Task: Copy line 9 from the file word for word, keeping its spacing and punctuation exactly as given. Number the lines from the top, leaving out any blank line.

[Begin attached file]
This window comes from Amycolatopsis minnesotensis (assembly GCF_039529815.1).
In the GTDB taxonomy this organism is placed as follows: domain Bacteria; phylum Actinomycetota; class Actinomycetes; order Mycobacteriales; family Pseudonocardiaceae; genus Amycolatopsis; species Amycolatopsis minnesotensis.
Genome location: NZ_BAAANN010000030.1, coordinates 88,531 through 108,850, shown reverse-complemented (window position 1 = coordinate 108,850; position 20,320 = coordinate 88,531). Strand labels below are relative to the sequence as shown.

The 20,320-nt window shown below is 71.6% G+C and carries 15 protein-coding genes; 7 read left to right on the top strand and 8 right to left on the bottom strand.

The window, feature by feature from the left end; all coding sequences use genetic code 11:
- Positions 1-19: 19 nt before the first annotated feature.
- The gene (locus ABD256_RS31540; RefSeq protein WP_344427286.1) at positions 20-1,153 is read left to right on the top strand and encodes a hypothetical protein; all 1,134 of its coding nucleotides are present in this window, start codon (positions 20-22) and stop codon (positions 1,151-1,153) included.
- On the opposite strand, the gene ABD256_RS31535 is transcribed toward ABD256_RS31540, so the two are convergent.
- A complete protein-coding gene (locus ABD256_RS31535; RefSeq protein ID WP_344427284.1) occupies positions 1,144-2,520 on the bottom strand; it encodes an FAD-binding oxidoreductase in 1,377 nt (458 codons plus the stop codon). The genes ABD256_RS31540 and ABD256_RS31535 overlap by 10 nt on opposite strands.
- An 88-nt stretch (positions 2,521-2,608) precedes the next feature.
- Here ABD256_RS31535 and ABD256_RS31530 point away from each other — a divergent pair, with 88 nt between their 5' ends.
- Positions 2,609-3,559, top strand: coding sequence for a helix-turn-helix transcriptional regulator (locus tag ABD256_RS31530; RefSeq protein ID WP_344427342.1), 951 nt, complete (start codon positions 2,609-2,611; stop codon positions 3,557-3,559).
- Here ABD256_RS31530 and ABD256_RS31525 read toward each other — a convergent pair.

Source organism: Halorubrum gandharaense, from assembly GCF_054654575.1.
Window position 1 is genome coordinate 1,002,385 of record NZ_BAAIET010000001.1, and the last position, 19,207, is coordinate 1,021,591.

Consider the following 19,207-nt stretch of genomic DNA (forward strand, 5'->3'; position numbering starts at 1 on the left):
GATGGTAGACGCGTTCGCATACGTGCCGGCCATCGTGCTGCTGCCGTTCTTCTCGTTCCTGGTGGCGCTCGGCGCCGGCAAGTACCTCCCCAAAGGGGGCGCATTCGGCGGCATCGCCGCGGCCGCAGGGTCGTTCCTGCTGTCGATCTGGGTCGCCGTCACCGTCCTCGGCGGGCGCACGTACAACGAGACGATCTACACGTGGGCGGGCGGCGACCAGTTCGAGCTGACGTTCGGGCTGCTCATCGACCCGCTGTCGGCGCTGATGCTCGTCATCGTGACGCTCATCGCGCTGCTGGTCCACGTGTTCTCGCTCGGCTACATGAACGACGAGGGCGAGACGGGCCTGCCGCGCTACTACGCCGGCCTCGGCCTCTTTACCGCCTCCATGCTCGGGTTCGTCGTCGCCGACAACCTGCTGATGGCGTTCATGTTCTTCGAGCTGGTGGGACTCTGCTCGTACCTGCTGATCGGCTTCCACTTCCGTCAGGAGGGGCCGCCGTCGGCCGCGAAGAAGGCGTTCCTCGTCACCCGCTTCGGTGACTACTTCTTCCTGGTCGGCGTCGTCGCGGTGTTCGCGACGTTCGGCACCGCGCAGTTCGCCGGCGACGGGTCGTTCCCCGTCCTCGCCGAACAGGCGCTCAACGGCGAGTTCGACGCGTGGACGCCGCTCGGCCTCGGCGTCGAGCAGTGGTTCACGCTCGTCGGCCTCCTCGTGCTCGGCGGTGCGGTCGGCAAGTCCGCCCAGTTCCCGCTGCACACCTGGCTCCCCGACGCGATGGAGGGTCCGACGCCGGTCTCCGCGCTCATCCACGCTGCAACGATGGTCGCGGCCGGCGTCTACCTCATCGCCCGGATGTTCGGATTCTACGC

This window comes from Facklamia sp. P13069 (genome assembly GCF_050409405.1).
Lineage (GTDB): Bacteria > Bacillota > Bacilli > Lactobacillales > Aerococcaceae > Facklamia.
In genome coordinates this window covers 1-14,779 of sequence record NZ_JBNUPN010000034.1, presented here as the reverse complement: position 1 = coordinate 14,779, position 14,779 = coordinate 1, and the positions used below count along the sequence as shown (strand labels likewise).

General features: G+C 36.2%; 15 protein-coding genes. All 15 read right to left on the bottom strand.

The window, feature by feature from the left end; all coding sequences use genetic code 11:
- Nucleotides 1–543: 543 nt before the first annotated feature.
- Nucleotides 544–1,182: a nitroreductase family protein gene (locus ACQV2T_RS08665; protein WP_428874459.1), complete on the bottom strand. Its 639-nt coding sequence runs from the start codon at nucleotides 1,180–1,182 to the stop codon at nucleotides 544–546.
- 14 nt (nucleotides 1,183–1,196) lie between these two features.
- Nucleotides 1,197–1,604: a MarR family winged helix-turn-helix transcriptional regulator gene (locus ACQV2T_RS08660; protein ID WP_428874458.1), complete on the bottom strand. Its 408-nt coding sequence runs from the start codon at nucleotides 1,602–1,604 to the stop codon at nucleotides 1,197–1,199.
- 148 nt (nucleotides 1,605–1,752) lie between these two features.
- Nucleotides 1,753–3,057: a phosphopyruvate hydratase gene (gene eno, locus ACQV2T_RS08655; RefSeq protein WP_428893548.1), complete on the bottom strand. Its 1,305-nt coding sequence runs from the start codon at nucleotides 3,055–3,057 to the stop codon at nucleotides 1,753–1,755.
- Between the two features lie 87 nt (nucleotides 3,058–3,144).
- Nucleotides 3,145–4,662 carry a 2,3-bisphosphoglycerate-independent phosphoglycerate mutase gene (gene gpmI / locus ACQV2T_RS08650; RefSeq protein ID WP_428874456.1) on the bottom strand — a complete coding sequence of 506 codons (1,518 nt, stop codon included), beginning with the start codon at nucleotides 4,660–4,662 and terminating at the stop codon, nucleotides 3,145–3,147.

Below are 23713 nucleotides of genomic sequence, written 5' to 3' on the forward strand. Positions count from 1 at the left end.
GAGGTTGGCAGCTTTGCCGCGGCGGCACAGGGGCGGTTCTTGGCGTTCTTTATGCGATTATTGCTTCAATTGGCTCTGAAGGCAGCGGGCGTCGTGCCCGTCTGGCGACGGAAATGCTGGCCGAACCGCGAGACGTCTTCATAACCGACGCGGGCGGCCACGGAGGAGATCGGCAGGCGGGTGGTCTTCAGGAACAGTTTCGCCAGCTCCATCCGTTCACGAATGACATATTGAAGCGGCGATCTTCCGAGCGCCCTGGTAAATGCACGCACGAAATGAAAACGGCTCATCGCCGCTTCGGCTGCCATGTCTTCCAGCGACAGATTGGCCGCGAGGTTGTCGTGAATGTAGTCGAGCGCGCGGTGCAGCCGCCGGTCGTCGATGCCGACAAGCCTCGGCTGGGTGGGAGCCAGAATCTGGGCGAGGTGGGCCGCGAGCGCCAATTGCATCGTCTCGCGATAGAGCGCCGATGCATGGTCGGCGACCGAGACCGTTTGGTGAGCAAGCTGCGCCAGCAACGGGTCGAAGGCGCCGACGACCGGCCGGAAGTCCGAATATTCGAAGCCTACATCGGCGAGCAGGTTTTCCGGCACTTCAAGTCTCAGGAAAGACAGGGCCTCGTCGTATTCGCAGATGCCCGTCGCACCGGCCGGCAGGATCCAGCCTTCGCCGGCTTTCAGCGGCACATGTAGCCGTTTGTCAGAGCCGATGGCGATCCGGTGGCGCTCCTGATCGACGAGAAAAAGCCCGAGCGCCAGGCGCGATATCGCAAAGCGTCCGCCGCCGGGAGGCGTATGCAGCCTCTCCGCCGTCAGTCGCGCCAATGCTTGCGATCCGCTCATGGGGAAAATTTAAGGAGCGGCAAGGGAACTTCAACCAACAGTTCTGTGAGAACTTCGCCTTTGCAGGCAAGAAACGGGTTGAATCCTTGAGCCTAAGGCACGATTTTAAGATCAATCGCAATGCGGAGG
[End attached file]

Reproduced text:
- A complete protein-coding gene (locus ABD256_RS31535; RefSeq protein ID WP_344427284.1) occupies positions 1,144-2,520 on the bottom strand; it encodes an FAD-binding oxidoreductase in 1,377 nt (458 codons plus the stop codon). The genes ABD256_RS31540 and ABD256_RS31535 overlap by 10 nt on opposite strands.